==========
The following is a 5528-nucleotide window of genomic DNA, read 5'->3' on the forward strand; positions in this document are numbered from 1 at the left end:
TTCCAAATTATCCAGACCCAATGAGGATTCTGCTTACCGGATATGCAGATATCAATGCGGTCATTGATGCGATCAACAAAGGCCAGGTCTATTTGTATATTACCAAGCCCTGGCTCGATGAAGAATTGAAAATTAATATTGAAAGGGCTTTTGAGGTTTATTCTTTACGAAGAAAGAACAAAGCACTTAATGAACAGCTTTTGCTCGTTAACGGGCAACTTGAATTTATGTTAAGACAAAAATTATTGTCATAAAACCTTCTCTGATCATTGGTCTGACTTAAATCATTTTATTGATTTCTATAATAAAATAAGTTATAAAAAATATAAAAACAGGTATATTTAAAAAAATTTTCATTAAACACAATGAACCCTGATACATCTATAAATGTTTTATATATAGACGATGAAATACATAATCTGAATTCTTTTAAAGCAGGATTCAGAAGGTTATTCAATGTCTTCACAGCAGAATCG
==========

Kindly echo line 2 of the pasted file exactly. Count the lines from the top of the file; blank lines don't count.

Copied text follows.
TTCCAAATTATCCAGACCCAATGAGGATTCTGCTTACCGGATATGCAGATATCAATGCGGTCATTGATGCGATCAACAAAGGCCAGGTCTATTTGTATATTACCAAGCCCTGGCTCGATGAAGAATTGAAAATTAATATTGAAAGGGCTTTTGAGGTTTATTCTTTACGAAGAAAGAACAAAGCACTTAATGAACAGCTTTTGCTCGTTAACGGGCAACTTGAATTTATGTTAAGACAAAAATTATTGTCATAAAACCTTCTCTGATCATTGGTCTGACTTAAATCATTTTATTGATTTCTATAATAAAATAAGTTATAAAAAATATAAAAACAGGTATATTTAAAAAAATTTTCATTAAACACAATGAACCCTGATACATCTATAAATGTTTTATATATAGACGATGAAATACATAATCTGAATTCTTTTAAAGCAGGATTCAGAAGGTTATTCAATGTCTTCACAGCAGAATCG